Timothy Bradley Uses Manny Pacquiao Fan Death Threats to Promote Ruslan Provodnikov Fight


Timothy Bradley gained international notoriety last year when he earned a totally undeserved, completely inexplicable decision victory over Manny Pacquiao. Boxing has been home to numerous close calls and countless controversial final results, but rarely do folks witness something as blatantly wrong as last June’s ruling was.

Naturally, the public didn’t respond particularly well to two awful judges telling them that their eyes had deceived them for 12 rounds. Some of the dissatisfied parties, as tends to be the case, behaved particularly poorly. After his big win, Bradley reportedly got death threats from ticked off Pacquiao fans who felt like he had robbed their idol.

Now, let’s pause here and make sure we adequately ridicule all of the nut jobs who actually threatened Bradley. There are no circumstances, ever, under which you should call for someone’s death because you are unhappy with the final result of a sporting event. If you have ever done this – you’re a moron.

That being said, Bradley is a professional fighter. He lives his life in the spotlight. Some angry, crazy internet boxing fans being salty about how his last match went and going over the top with it isn’t exactly a new phenomenon. I’ve been threatened by angry Pacquiao fans, too. It comes with the price of putting yourself out there.

During a recent interview with Kevin Iole of Yahoo! Sports, Bradley spoke out against what he has been through over the past nine months.  

"I am the nicest guy you will ever meet on the street, ever," he said, when noting how much the reaction to his last fight hurt him.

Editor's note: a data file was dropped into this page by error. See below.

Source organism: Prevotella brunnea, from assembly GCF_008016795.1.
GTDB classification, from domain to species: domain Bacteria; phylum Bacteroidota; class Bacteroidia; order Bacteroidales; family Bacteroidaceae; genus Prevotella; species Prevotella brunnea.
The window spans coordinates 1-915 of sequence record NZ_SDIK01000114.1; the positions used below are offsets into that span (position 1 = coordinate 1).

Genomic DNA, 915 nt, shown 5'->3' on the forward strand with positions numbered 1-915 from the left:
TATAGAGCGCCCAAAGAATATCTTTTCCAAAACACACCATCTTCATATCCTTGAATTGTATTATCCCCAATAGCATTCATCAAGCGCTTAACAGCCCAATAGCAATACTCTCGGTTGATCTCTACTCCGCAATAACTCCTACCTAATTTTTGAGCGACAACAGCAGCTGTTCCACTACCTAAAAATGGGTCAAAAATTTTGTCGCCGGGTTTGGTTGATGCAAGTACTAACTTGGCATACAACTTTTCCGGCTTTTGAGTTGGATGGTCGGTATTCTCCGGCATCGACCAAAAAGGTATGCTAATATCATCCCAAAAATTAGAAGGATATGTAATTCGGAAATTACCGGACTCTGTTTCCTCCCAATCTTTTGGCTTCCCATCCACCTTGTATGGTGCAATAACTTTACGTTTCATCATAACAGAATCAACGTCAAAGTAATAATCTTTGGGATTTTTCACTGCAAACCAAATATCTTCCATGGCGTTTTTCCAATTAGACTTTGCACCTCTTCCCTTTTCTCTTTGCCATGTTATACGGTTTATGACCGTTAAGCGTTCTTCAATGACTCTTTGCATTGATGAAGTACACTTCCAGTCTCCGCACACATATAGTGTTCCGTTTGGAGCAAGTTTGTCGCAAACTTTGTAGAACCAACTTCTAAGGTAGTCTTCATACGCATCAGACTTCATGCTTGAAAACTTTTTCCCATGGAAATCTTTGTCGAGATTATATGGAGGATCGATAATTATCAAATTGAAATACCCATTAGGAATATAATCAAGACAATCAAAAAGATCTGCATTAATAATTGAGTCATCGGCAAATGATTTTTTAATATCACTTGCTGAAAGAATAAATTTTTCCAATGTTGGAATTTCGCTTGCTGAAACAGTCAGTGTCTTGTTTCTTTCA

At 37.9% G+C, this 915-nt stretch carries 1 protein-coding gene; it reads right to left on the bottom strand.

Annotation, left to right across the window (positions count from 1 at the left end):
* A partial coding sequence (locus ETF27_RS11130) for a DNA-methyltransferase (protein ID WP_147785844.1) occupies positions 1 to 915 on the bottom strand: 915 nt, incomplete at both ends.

And he’s probably right. By all accounts, Bradley is a very nice guy. But he’s also the guy who said this after Juan Manuel Marquez dropped Pacquiao: “He should have fought me. That’s what his *ss gets.”

Nice, right?

Look, nobody is faulting Bradley for his trash talk. That too, like the nonsense some fans will hurl at you, is part of the game. Everyone involved in this is a big boy, they can handle themselves. But we can’t have selective outrage over some people being mean, all the while ignoring that the boxing business is filled with harsh criticism, cruel words and more testosterone than anyone can keep track of.

"I didn't get any credit after the Pacquiao fight whatsoever," Bradley said. "People talk about me, my style, that I'm boring. Some people talk about my wife, my kids. People sent me death threats after the fight because I won undeservingly. [They said] I should have given the belt back. A lot of different things went on. I can talk all day about things that people said about me. But it doesn't matter [because] none of these people are going to get in the ring with me,” Bradley added.

Well, yeah – because they’re not professional boxers. It’s possible to analyze a fighter without personally getting into the ring with him.

Iole’s sit down with Bradley was interesting, but for the most part, the 29-year-old sounded more like a guy trying to get attention for his upcoming bout against Ruslan Provodnikov than one genuinely hurt by what has happened over the past year.

(Yahoo! Sports)


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